A WhistleBlower's Message to Canada

Photo of Antoine Deltour Courtesy of Australian Journalist Steve Pennells


(Photo of Antoine Deltour Courtesy of Australian Journalist Steve Pennells)

A young French auditor who blew the whistle on secret tax deals between Luxembourg and Apple, Starbucks, and several powerful Canadian multinationals is going to trial next week. And he’s got a message for Canada.

"Canadians deserve to know to what extent multinationals are avoiding taxation,” Antoine Deltour told Canadians for Tax Fairness. “Big corporations often reach effective tax rates close to 0% while small businesses face full corporate tax rates. It's a matter of loyalty. Multinationals need a full range of public utilities and services, from roads to a skilled workforce. Yet, they avoid their contribution to it. It is hard to comprehend why this happens."

Deltour and his supporters are asking Canadians to sign a petition in his support. “It is important to show the Luxembourg courts that citizens from all over the world – including Canada - are worried about multinational tax dodging,” he says.

He admits he copied unencrypted tax files from PriceWaterhouseCooper (PwC)in 2010. The information contained in those files became known as LuxLeaks. They blew the lid off the tax dodging practices of the world’s most powerful multinationals. And although governments, including Canada’s, now acknowledge the breadth of the problem, tax dodging continues to flourish.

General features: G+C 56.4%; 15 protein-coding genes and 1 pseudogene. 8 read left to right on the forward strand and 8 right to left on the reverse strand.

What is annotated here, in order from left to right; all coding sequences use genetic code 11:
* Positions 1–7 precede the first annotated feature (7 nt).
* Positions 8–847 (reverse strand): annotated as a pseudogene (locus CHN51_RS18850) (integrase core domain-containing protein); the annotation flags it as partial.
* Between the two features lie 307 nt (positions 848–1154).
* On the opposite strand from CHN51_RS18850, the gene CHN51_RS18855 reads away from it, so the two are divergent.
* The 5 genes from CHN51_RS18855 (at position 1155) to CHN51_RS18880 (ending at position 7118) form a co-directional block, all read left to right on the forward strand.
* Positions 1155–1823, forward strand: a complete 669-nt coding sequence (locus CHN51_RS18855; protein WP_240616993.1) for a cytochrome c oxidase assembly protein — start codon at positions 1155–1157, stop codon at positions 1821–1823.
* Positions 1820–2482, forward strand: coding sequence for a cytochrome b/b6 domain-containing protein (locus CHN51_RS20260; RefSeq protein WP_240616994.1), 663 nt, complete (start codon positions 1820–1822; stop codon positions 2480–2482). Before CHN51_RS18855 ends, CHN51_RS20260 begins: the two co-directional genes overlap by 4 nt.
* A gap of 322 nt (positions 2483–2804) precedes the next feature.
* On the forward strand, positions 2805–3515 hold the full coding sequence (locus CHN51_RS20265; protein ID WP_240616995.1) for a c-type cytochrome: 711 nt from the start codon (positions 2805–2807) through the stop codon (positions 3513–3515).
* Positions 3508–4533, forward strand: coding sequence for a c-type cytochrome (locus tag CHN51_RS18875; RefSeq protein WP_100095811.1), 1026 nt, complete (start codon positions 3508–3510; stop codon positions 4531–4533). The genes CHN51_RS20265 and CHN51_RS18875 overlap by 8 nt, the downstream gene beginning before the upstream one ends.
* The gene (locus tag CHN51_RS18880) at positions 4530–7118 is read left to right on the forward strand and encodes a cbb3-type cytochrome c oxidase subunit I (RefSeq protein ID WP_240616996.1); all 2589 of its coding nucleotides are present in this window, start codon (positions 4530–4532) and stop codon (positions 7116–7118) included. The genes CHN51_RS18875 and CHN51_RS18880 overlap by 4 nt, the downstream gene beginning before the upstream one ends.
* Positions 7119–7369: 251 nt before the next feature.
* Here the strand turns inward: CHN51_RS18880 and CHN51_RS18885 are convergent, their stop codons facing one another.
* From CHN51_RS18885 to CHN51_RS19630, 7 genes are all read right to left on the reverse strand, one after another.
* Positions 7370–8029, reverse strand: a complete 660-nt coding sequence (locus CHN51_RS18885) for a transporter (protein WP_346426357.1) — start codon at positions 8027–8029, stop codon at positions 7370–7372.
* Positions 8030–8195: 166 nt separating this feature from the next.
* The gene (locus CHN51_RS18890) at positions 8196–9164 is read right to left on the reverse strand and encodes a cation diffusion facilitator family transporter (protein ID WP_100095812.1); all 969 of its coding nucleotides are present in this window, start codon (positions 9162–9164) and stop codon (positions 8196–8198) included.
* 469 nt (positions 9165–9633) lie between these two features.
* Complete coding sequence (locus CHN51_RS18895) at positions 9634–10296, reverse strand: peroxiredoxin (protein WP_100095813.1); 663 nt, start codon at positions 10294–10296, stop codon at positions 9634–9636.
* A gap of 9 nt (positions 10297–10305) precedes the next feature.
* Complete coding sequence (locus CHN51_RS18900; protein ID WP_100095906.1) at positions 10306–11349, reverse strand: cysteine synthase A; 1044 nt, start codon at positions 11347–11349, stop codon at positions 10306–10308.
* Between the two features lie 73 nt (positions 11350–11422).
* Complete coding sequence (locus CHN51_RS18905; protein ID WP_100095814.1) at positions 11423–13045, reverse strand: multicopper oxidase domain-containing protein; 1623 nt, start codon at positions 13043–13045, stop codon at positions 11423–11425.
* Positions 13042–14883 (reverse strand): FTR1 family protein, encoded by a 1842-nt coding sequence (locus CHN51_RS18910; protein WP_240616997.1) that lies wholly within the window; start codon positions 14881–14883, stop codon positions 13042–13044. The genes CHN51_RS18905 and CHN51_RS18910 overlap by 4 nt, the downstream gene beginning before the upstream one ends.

Six years later, the only people to be charged are Deltour, a second auditor, and a French journalist. The documents show a global trail of corporate secrecy. But not one multinational faces charges in any country. Meanwhile, 29-year-old Deltour could face up to 10 years in jail.

“Secrecy and lack of transparency are a very real,” says C4TF’s Dennis Howlett from New York where he is attending meetings on global efforts to halt tax dodging. “We haven’t been able to count on our political leaders to take on this crime. Whistleblowers and those who leak data are quiet heroes doing the public a great service."

It is a matter of priorities, Howlett says. “There are people making a lot of money enabling criminals and terrorists with their secret tax evasion and money laundering. They are guilty of aiding and abetting criminal activity. They are the ones who should be facing the courts.”

In the meantime, the whistle blower, who describes himself as a “normal guy” is facing the fight of his life. He says abided the law his whole life. But the issue became bigger than his own safety.

“I remember that I was nervous,” he said. “I was aware that these documents were important, that’s why I didn’t want to keep them to myself because I didn’t have the right tools to find out what the cache of files disclosed about these practices. He feels the reactions to LuxLeaks constitute a “justification of what I did.”

Some powerful politicians appear to agree – even if not intentionally. Luxembourg Finance Minister Pierre Gramegna admitted he was astounded by the revelations that such deals were happening in his country. He described LuxLeaks as a “game changer” that led EU regulators to expand a probe into tax deals across the 28-nation bloc. The European Parliament has set up a special committee to investigate tax deals by EU governments. The UN, IMF and OECD have agreed to increase co-operation on tax issues. And the Canada Revenue Agency has committed $444M to increase capacity to fight tax dodging.

You can signal your support of Antoine Deltour here.

The trial begins in Luxembourg on April 26 and is scheduled to run for five days.